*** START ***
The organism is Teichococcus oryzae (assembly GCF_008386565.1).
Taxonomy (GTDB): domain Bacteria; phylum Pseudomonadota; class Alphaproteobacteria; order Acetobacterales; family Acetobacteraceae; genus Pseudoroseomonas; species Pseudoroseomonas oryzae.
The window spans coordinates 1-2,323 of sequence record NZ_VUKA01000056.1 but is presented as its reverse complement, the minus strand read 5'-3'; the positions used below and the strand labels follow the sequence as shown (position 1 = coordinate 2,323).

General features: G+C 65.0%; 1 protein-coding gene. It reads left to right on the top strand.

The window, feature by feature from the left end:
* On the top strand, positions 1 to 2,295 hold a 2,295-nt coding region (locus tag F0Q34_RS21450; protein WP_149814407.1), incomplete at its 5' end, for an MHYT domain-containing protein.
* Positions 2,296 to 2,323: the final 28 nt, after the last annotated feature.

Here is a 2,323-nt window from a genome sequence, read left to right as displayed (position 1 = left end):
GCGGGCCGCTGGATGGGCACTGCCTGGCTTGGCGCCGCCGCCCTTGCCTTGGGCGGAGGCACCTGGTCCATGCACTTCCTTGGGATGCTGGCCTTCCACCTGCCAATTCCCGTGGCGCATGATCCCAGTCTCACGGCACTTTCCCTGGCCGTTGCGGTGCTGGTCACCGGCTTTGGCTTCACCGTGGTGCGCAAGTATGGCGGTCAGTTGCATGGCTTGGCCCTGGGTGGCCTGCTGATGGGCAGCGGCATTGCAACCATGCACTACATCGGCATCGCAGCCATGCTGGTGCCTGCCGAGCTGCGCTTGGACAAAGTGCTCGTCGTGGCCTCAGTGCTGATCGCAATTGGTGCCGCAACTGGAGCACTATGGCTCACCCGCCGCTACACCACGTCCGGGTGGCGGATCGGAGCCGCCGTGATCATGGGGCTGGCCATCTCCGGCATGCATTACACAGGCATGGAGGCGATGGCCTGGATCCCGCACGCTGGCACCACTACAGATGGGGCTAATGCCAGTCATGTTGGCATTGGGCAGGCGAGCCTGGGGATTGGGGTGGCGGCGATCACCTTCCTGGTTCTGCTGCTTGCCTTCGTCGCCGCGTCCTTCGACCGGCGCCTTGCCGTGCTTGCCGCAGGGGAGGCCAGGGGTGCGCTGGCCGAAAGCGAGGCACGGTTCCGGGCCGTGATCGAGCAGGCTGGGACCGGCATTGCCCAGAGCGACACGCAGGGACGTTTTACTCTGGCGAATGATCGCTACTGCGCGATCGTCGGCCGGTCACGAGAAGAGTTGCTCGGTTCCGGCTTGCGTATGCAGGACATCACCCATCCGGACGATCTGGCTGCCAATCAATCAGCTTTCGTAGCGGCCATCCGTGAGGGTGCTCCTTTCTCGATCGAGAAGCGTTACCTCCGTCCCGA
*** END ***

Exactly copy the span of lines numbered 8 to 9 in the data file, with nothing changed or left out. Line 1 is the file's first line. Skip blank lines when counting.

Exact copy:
Here is a 2,323-nt window from a genome sequence, read left to right as displayed (position 1 = left end):
GCGGGCCGCTGGATGGGCACTGCCTGGCTTGGCGCCGCCGCCCTTGCCTTGGGCGGAGGCACCTGGTCCATGCACTTCCTTGGGATGCTGGCCTTCCACCTGCCAATTCCCGTGGCGCATGATCCCAGTCTCACGGCACTTTCCCTGGCCGTTGCGGTGCTGGTCACCGGCTTTGGCTTCACCGTGGTGCGCAAGTATGGCGGTCAGTTGCATGGCTTGGCCCTGGGTGGCCTGCTGATGGGCAGCGGCATTGCAACCATGCACTACATCGGCATCGCAGCCATGCTGGTGCCTGCCGAGCTGCGCTTGGACAAAGTGCTCGTCGTGGCCTCAGTGCTGATCGCAATTGGTGCCGCAACTGGAGCACTATGGCTCACCCGCCGCTACACCACGTCCGGGTGGCGGATCGGAGCCGCCGTGATCATGGGGCTGGCCATCTCCGGCATGCATTACACAGGCATGGAGGCGATGGCCTGGATCCCGCACGCTGGCACCACTACAGATGGGGCTAATGCCAGTCATGTTGGCATTGGGCAGGCGAGCCTGGGGATTGGGGTGGCGGCGATCACCTTCCTGGTTCTGCTGCTTGCCTTCGTCGCCGCGTCCTTCGACCGGCGCCTTGCCGTGCTTGCCGCAGGGGAGGCCAGGGGTGCGCTGGCCGAAAGCGAGGCACGGTTCCGGGCCGTGATCGAGCAGGCTGGGACCGGCATTGCCCAGAGCGACACGCAGGGACGTTTTACTCTGGCGAATGATCGCTACTGCGCGATCGTCGGCCGGTCACGAGAAGAGTTGCTCGGTTCCGGCTTGCGTATGCAGGACATCACCCATCCGGACGATCTGGCTGCCAATCAATCAGCTTTCGTAGCGGCCATCCGTGAGGGTGCTCCTTTCTCGATCGAGAAGCGTTACCTCCGTCCCGA